Legislation to reduce the gender pay gap and quotas to boost the numbers of women on company boards and in political bodies are among several proposals approved by Parliament on Tuesday to tackle gender inequality in the EU.
Parliament reiterates its call for new laws introducing quotas to boost female representation in corporate boards, should national measures fail to achieve this, in a resolution drafted by Sophia in't Veld (ALDE, NL), on Parliament's 2011 annual report on gender equality in the EU.
In a debate on Monday, Ms in't Veld urged Parliament and the European Commission to take tough initiatives to tackle inequality. "Spontaneously it ain't gonna happen: colleagues, it is now time to act!" she said.
In the same debate, Justice Commissioner Viviane Reding, said proposals to this end may be put forward later this year. Parliament last called for such mandatory measures in a July 2011 resolution.
Corporate board quotas
To boost the numbers of women in executive positions in EU companies, the in't Veld resolution calls on the European Commission to assess national measures taken so far, and if it finds them inadequate, to table a legislative proposal to introduce quotas to step up corporate board quotas to 30% by 2015 and 40% by 2020.
Electoral quotas have been successfully introduced in France, Spain, Belgium, Slovenian, Portugal and Poland, and should therefore be considered as an option, notes the in't Veld resolution.
To ensure gender parity in political decision making, including electoral lists and top EU positions, binding measures and sanctions are needed at national and EU level, says a second resolution, drafted by Sirpa Pietikäinen (EPP, FI) and also voted on Tuesday.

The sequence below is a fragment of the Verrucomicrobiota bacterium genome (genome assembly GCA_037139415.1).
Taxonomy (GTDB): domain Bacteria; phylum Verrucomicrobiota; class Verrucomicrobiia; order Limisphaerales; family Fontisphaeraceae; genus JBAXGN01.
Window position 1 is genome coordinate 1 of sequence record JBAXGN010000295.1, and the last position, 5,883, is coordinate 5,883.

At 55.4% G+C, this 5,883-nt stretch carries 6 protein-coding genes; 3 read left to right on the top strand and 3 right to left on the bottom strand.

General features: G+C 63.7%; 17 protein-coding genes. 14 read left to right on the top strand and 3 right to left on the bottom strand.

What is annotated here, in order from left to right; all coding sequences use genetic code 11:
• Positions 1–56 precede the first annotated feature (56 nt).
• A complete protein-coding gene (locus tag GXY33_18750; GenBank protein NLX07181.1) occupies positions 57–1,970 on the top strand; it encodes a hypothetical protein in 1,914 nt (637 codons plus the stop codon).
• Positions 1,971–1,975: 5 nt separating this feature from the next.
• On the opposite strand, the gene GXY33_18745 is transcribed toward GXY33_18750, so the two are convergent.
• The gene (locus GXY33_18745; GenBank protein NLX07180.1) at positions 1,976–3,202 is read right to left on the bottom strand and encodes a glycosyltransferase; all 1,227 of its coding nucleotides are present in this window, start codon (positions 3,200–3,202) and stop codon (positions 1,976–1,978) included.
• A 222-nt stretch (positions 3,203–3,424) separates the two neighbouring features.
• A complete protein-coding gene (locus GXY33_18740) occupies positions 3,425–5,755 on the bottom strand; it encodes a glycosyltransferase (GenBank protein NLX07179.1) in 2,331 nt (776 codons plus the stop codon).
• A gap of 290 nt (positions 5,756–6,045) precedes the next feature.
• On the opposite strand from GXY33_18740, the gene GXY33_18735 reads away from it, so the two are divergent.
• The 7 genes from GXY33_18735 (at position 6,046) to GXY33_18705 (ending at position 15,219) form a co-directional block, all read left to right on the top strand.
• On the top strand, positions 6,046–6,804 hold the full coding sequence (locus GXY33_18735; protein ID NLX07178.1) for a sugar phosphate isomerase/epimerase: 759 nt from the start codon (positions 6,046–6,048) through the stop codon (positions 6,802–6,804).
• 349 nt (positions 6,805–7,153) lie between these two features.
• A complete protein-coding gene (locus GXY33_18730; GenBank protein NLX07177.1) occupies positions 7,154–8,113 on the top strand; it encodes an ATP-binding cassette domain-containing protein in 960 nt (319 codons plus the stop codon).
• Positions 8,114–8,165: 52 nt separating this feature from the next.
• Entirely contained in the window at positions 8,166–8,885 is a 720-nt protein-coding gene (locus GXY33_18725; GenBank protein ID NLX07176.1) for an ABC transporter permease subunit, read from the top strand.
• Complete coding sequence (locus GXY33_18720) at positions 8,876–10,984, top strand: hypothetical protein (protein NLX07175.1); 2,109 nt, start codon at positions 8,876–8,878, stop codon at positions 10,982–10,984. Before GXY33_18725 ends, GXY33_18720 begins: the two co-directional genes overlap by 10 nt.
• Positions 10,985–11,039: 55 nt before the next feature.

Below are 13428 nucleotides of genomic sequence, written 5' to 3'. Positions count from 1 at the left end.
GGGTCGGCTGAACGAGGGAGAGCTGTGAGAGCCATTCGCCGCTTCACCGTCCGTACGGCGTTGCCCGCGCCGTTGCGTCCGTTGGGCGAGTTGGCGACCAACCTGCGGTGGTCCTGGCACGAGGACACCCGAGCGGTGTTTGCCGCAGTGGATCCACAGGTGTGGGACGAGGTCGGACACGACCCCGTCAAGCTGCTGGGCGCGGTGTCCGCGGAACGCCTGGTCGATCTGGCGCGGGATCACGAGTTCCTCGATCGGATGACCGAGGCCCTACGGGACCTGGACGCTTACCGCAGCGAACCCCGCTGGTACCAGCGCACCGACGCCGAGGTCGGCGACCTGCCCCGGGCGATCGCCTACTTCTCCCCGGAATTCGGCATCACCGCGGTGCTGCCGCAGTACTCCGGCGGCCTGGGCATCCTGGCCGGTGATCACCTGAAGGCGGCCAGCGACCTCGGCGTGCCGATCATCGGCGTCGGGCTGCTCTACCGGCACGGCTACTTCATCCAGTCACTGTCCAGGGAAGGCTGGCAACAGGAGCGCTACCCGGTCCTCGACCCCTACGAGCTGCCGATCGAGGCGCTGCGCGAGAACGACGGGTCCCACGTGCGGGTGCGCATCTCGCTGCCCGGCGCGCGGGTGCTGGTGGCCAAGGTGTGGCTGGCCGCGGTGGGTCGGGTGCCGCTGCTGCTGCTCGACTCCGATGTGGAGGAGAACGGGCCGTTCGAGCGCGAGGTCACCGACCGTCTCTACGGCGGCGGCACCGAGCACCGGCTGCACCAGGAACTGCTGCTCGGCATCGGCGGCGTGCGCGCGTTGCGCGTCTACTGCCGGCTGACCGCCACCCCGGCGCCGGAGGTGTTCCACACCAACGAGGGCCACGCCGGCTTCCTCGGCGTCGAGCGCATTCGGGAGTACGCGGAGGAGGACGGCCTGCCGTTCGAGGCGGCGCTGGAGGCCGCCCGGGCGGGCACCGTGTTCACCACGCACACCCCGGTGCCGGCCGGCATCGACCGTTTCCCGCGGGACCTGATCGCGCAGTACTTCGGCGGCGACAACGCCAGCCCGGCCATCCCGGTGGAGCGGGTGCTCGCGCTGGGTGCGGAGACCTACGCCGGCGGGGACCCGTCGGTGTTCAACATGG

To improve the gender balance within the EU institutions, MEPs urge national also governments to propose, after the 2014 European elections, both a woman and a man as their candidates for European Commissioner.
While 35% of MEPs are now women, average female representation across the EU's national parliaments remains unchanged at 24%. Only 23 % of ministers are women.
EU equal pay target
The gender pay gap has closed only slightly in recent years. On average, women in the EU still earn 17.5% less than men, only 12% of executives are women, and only 3% chair a board.
The in't Veld resolution calls for an EU equal pay target to reduce the gender pay gap by 10% in each EU country.. The Pietikäinen one calls for regular monitoring of measures taken, and binding corrective action where the targets set are not met. )
Paid maternity leave
MEPs also call on the Council to move forward on the Maternity Leave Directive proposal to ensure paid leave across the EU.
The resolution on the annual report on gender equality was passed with 361 votes in favour, 268 against and 70 abstentions. The resolution on women's representation in political decision making was passed with 508 votes in favour, 124 against and 49 abstentions.
Procedure: Non-legislative resolutions